A deadly type of brain tumor and Zika-related brain damage in developing fetuses are devastating brain conditions that, at first glance, may seem unrelated. However, thanks to new research, their paths seem to cross in a way that could benefit patients. A new study has shown that Zika kills brain cancer stem cells, the kind of cells most resistant to treatment in patients with glioblastoma, a deadly brain tumor diagnosed in about 12,000 people in the US each year.
The next time you suffer a cut or abrasion, think twice before you reach for the Neosporin. It's time, and mom, tested — you get a cut, you wash it carefully, then apply some triple-threat antimicrobial ointment. You may or may not slap on a band-aid. We won't cover it here, but so that you know, covering the wound with a sterile dressing or band-aid is a good idea.
Twelve-year old Rory Staunton took a dive for a basketball during gym class and came up with a cut on his arm. The school nurse applied a couple of band-aids, without cleaning the cut, and off he went. In approximately three days, hospital physicians told his parents there was nothing else that they could do for their son; he was dead.
With a predicated increase in the number of Lyme disease cases in the coming spring season, new research endorses the use of bait boxes to control ticks on the rodents that serve as their hosts.
News: Coffee Isn't the Only Thing Brewing in Your Nespresso—Extremophiles Could Be Living in Your Drip Tray
You just sat down, coffee in hand, and the day is ready to start. Now that you have taken a few sips, let me pose a question: What is living in that coffeemaker of yours? The answer might make you dump that coffee down the drain pronto.
You probably don't give much thought to buying yogurt in the store. You have your favorite brand, or maybe you like trying new varieties each week; either way, you just grab it and go.
A young child becomes very thirsty very often and seems tired all the time. A visit to the pediatrician determines she has type 1 diabetes. The onset of type 1 diabetes may seem sudden, and it can be, but the disease may actually have been triggered by common childhood viruses years earlier.
Think of the coolest, most unique way to create art that you can. Got it? Now think about creating that art out of living things.
Urinary tract infections (UTIs) drive over eight million people to seek medical attention every year. Almost all — as many as 90% — of those infections are caused by Escherichia coli. Copper can kill bacteria, but E. coli has found a way to capture the copper, preventing its antibacterial action. Now, researchers have found that, in a cruel irony, the bacteria use the copper it grabs as a nutrient to feed its growth.
The herpes simplex virus (HSV) can cause devastating complications for infected newborns whose mothers have genital herpes. Understanding risk and research can help you, and your baby, when the time comes.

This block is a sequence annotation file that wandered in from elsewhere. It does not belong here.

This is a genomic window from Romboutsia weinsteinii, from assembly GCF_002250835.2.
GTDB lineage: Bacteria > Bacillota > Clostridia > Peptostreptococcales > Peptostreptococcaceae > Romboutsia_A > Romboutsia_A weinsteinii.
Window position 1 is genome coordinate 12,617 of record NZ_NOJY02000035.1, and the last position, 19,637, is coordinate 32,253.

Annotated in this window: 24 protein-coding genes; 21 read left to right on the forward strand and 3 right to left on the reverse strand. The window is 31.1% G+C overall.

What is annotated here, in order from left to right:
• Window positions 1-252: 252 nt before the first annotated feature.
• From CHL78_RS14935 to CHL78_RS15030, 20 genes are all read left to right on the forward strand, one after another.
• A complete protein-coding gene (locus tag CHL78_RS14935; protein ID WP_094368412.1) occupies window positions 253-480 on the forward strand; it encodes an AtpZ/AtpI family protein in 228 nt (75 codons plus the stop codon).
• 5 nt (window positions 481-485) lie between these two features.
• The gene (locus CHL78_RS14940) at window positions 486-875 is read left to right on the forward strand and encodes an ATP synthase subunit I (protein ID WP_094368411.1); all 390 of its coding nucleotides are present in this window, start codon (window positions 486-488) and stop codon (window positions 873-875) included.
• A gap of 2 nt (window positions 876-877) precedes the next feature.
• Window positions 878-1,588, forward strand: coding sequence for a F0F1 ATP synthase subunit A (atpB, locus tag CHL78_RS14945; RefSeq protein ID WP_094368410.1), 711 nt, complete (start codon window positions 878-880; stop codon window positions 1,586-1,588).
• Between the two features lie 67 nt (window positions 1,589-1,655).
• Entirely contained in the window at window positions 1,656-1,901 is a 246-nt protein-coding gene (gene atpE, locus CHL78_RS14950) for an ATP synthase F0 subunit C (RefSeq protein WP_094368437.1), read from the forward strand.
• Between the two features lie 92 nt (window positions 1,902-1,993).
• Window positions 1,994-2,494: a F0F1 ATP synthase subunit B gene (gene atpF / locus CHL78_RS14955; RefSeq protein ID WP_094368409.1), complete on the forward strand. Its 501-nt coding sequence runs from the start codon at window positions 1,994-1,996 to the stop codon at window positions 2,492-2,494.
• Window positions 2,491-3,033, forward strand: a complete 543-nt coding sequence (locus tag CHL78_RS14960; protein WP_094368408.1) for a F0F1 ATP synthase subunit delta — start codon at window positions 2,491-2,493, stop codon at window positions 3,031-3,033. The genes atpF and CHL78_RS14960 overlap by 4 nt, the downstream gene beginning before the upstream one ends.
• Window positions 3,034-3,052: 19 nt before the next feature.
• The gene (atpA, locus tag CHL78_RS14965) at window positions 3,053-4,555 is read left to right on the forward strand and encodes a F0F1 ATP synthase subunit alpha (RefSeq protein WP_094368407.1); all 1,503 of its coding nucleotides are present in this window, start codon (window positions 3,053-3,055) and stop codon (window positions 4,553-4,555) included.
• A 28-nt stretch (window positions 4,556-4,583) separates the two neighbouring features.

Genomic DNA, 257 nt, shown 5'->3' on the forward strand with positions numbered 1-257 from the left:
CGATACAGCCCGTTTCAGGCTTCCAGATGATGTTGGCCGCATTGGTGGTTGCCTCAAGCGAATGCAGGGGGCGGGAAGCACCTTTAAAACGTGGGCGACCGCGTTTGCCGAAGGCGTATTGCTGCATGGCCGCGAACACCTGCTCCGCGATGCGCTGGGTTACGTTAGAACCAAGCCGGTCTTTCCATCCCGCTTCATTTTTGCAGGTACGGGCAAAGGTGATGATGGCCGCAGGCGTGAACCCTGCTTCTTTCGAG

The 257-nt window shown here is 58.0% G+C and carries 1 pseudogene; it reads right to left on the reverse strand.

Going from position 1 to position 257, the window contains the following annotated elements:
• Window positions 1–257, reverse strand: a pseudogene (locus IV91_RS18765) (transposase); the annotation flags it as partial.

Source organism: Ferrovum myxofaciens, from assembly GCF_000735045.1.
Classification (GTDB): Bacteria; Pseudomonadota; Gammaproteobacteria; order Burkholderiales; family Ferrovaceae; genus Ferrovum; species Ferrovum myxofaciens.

Staphylococcus aureus is a widespread bacteria — about a third of us have it on our body right now — usually in our nose or on our skin. And it probably isn't causing an infection. But, about 1% of people who have Staphylococcus aureus present have a type that is resistant to the antibiotic methicillin.
What do Leo Tolstoy (writer), Beethoven (composer), Paul Gaugin (artist), and Adolf Hitler (politician) have in common? They are all considered to have suffered from the sexually transmitted disease syphilis.
Foodborne infections often occur through the contamination of equipment, food-prep tools, and unsanitary surfaces. A recent report from the Centers for Disease Control and Prevention (CDC) reminds us that breast pump parts are part of the food-delivery chain — and they can become contaminated too.
Yogurt is more than an excellent source of protein, calcium, and gut-healthy probiotic bacteria. A protein isolated from probiotic lactobacillus bacteria in yogurt is capable of inhibiting drug-resistant bacteria.
The best go-to method for reducing your risk of infection is to wash your hands. Next time you reach for the soap, here is some news you can use.
News: Heart-Damaging 'Kissing Bug' Parasite Infects Thousands a Year in the US — & You May Not Know Until It's Too Late
Take a close look at the image above. These bugs spread a deadly parasite that infects thousands of people each year. They also live in the US, and it's important to know where they are and whether you need to worry that they're carrying a dangerous infection.
Soy sauce is a sushi essential for most Americans and we don't often consider its exact origins whilst chowing down on that tuna roll.
The possibility of severe tickborne illness is increasing as an aggressive tick from the American southeast moves up the Atlantic Coast.
Crusty, itchy, red eyes? There is a decent chance you could have conjunctivitis, or pink eye, an infection of the thin lining around the eye and the eyelid, caused by bacteria, an allergen, virus, or even your contact lenses. Whatever the cause — you call up your doctor to get a prescription to clear it up, right? Not really.
Primarily caused by the bacteria Borrelia burgdorferi, Lyme disease is the most common tickborne disease in the US. By all predictions, 2017 is expected to be a banner tick year in several regions. If you have children, it is important to know what to expect.
Most females have had at least one urinary tract infection in their lifetimes. Recurrent UTIs are particularly problematic in young, sexually active women, where about 80% of the infections are caused by the bacteria Escherichia coli, better known as E. coli.